Friday, October 31, 2014

Goodbye you lovely terror

Grasses really do deserve more use in rock gardens.   I hate to ruin the romance of the effect by even desribing it: the trembling impermanent softness of grass against the immobile permanent hardness of stone.

{Buffalograss (Buchloe dactyloides) has suprised me with its irrigationless performance as well as weed-supressing frame for one end of the crevice garden, despite what I'd heard about it; Bob Nold says it will fail to suppress weeds upon being mowed. So I don't.}

Muhlenbergia torreyi

The old-school Czechs point out that it is one of the finest ways to making a naturalesque garden-outcropping look like nature.  Currently, I am trialing Muhlies, Fluffgrass (Erioneuron- it's a real thing) and others for garden-worthiness.  But this Halloween post is in honour (or horror) of one of the first plants in my first crevice garden which was removed, with great apology and ritual (and a little bit of cursing) recently.

 Sporobolus cryptandra, or Sand Dropseed, is an elegant and unmistakable plants who, like a custodian to the dirtiness of roadsides, seems to often be the first native perennial to colonise and resolve weedy verges, medians, parkways, and college-rental-houses around here.  I saw it rubbing shoulders with Kocia today all over town on a bike-ride, slowly and politely taking the land back from those tumbleweed hordes.

Sand Dropseed is incredibly xeric and of elegant lines, with a shining straw-blonde colour in winter.

It was the only plant to survive the initial planting of the hot South-face of my unwatered sandstone crevice garden, and even in dry years it is also an unforgivable, aggressive, effective, systemic, psychotic reseeder.  I kept finding its slightly-different green coloured blades among the buffalograss below, as well as sprouting in the middle of prized cushion plants.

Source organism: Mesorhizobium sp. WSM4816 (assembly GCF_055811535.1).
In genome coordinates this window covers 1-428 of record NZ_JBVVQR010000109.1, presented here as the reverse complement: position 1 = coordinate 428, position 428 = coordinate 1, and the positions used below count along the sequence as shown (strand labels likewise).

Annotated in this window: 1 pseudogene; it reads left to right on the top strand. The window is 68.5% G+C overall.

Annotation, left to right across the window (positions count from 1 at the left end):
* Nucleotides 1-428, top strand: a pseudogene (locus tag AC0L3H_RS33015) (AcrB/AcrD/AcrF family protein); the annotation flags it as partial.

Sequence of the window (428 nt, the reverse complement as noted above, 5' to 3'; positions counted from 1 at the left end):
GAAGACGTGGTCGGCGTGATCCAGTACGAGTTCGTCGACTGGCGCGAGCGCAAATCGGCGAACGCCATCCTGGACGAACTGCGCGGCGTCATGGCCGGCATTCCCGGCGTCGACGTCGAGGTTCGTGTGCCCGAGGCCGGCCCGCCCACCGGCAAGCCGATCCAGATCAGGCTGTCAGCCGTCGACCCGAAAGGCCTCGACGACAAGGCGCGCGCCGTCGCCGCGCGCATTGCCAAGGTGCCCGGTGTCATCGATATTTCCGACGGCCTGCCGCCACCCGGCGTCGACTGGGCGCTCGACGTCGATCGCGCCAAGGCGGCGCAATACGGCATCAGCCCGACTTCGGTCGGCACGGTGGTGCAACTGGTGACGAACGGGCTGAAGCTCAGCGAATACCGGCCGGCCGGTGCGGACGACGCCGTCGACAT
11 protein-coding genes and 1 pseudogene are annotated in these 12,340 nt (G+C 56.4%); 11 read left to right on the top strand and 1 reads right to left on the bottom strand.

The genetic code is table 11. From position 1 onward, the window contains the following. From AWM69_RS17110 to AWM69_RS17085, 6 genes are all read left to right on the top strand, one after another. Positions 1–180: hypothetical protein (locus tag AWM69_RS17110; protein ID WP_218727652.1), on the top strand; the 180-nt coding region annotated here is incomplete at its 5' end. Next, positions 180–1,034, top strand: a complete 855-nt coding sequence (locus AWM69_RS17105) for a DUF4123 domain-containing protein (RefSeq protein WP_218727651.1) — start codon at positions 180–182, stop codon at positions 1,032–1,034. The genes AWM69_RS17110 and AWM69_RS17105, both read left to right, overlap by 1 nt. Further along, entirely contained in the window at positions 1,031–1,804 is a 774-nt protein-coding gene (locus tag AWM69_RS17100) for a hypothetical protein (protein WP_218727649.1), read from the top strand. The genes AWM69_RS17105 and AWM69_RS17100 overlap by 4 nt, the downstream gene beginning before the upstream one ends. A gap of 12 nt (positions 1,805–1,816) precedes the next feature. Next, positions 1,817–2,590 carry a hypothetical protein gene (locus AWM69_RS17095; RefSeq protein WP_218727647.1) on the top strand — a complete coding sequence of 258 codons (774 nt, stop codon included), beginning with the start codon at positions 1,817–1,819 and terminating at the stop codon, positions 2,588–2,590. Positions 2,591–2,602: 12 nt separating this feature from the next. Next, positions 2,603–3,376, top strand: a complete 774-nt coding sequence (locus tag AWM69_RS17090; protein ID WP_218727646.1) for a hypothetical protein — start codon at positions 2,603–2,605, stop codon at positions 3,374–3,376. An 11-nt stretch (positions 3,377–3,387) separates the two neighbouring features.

And so, my old friend, whom I grew from seed collected from a littered, sunbaked knoll in Denver, whose off-centred suave parted-hairdo aesthetic I've grown to love, was axed (table-knived, actually) from the rock garden last week.

Sentimentally, the dried carcass of the plant was stuffed in a paper bag to dry and shed its fine seeds, which I'll fondly store in the fridge until I can find the right place for this great plant, which might just end up taking in a view of the neighbourhood from my apartment-house roof...


Panayoti Kelaidis said...

All of us love Sporobolus
Except when is horrobolus
We like it when it's wrightii
And pokes you smack dab in the eye
I's fine with it's airoides
And gets along with dose and dees
But when it's epithet's cryptandra
(Which conquers worlds like Alexander)
No wonder they call it sacaton
When it seeds you'll have to sack a ton!

ineedacupoftea said...

Introducing- the world's first and only poem about sand dropseed. Brilliant PK. You're wild.